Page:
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Tuesday, September 12, 2017

Why Rebuilding May Be More Difficult in Florida than Texas

After Irma finishes with Florida, the state  will join Texas on the long, long project of rebuilding homes and businesses. The work will require thousands of construction crews, drywall installers, plumbers, electricians — every kind of trades person you can imagine.

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In Texas, however, the supply of those people may be more abundant than the supply in Florida, for one simple reason: Licensing.

In most states, not just anybody can show up with their toolbox and start working on a house. In order to protect the public from incompetent contractors, governments typically require people to pass tests, pay annual fees, and demonstrate either significant education or experience in the field.

In Florida, a license is required for most significant remodeling and construction work. The chapter of the state code that governs those licenses is nearly 60,000 words. Before someone even takes the contracting exam, they need to have either a four-year degree in a related field, or four years of proven experience. Just like a lawyer or accountant, they need to demonstrate that they've taken continuing education classes in order to keep their licenses current.

In Texas, there's almost none of that.

The construction professions for which Texas requires licenses are electricians, heating and air conditioning installers, mold assessors and remediators, water well drillers, specialized construction of modular housing and modifications for disability access. (Along with a slew of non-construction licenses, from laser hair removal to property tax consultants.)

That means a lot of the work on a house that's been flooded — such as installing drywall and flooring — can be performed by almost anyone. For consumers, that allows for more choice, especially at a time when skilled contractors will be in short supply. But it also entails more risk, since it's difficult to ensure that the person doing work on your house is trustworthy.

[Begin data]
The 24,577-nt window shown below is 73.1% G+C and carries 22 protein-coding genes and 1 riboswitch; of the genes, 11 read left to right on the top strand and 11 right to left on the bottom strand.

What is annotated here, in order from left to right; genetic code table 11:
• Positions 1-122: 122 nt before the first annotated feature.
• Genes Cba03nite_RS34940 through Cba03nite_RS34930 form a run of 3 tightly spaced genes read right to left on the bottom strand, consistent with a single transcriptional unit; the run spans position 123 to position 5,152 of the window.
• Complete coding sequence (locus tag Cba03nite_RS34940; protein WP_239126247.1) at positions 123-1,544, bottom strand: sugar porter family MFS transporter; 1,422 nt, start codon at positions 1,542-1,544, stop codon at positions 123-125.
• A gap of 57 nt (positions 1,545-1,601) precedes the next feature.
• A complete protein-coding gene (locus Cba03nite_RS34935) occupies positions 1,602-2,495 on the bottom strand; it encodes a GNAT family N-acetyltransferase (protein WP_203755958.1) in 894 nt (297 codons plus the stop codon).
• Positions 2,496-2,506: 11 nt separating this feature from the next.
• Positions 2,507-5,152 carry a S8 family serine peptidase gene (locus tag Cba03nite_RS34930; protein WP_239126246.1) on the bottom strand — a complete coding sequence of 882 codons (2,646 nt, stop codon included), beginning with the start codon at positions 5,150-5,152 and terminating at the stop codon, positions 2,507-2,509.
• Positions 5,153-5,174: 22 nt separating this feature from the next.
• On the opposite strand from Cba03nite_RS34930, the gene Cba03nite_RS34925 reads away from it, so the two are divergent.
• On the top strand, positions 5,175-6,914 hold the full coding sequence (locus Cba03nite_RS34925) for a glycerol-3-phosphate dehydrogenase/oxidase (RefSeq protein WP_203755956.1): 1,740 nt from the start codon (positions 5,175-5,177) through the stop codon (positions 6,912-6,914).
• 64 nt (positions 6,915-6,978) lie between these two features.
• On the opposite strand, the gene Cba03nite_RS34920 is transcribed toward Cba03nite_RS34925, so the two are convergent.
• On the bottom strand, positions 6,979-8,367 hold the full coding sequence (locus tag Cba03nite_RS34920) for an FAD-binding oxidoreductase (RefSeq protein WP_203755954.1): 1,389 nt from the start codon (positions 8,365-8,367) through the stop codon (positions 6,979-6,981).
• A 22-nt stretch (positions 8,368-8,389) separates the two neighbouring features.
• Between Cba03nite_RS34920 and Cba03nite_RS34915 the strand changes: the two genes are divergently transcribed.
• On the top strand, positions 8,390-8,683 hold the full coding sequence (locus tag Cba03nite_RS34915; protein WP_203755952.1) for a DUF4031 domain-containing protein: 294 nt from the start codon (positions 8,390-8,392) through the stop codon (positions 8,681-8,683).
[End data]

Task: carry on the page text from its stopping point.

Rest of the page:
CLICK HERE to read the entire Houston Chronicle article

1 comment:

Ken Semler said...

Coach,

Express Modular is a licensed modular builder in both TX and FL. Your are right on point with your comments. Texas is much like most of the northeastern states, if you pay your money you can be a home builder. In Texas, you don't even need that if you build "traditional" homes. You need an Industrialized Housing Builder License only if you build modular homes.

In FL it is much more difficult! You have to pass a 16 hour exam. Of that, 9.5 hours of the test must be taken at a FL location and the test is only given every 2 months at 4 test sites. You have to provide documented and notarized descriptions of at least 4 years of construction supervision experience. Financial stability is evaluated and approved. In addition, every year every builder must complete, document, and prove that they have taken 14 hours of continuing education before each license renewal.

So yes, if FL had a contractor shortage before IRMA, it won't get any better anytime soon!